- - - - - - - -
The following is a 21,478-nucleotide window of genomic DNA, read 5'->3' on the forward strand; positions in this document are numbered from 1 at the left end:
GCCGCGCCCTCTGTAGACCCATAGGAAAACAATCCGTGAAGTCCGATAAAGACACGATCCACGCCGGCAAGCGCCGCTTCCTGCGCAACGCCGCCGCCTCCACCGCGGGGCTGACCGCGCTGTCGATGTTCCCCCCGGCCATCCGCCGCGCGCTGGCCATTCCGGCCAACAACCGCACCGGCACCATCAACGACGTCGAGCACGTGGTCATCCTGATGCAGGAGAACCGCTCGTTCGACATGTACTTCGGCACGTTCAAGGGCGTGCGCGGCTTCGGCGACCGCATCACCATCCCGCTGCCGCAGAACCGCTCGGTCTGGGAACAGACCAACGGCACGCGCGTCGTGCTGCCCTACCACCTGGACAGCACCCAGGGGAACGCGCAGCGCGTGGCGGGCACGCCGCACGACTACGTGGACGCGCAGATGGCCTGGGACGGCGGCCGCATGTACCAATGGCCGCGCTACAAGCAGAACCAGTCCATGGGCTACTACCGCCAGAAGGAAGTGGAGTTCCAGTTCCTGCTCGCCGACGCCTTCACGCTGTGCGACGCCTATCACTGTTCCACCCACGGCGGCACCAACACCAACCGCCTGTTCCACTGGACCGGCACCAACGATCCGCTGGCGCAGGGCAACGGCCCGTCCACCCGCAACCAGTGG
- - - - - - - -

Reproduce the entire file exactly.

The following is a 21,478-nucleotide window of genomic DNA, read 5'->3' on the forward strand; positions in this document are numbered from 1 at the left end:
GCCGCGCCCTCTGTAGACCCATAGGAAAACAATCCGTGAAGTCCGATAAAGACACGATCCACGCCGGCAAGCGCCGCTTCCTGCGCAACGCCGCCGCCTCCACCGCGGGGCTGACCGCGCTGTCGATGTTCCCCCCGGCCATCCGCCGCGCGCTGGCCATTCCGGCCAACAACCGCACCGGCACCATCAACGACGTCGAGCACGTGGTCATCCTGATGCAGGAGAACCGCTCGTTCGACATGTACTTCGGCACGTTCAAGGGCGTGCGCGGCTTCGGCGACCGCATCACCATCCCGCTGCCGCAGAACCGCTCGGTCTGGGAACAGACCAACGGCACGCGCGTCGTGCTGCCCTACCACCTGGACAGCACCCAGGGGAACGCGCAGCGCGTGGCGGGCACGCCGCACGACTACGTGGACGCGCAGATGGCCTGGGACGGCGGCCGCATGTACCAATGGCCGCGCTACAAGCAGAACCAGTCCATGGGCTACTACCGCCAGAAGGAAGTGGAGTTCCAGTTCCTGCTCGCCGACGCCTTCACGCTGTGCGACGCCTATCACTGTTCCACCCACGGCGGCACCAACACCAACCGCCTGTTCCACTGGACCGGCACCAACGATCCGCTGGCGCAGGGCAACGGCCCGTCCACCCGCAACCAGTGG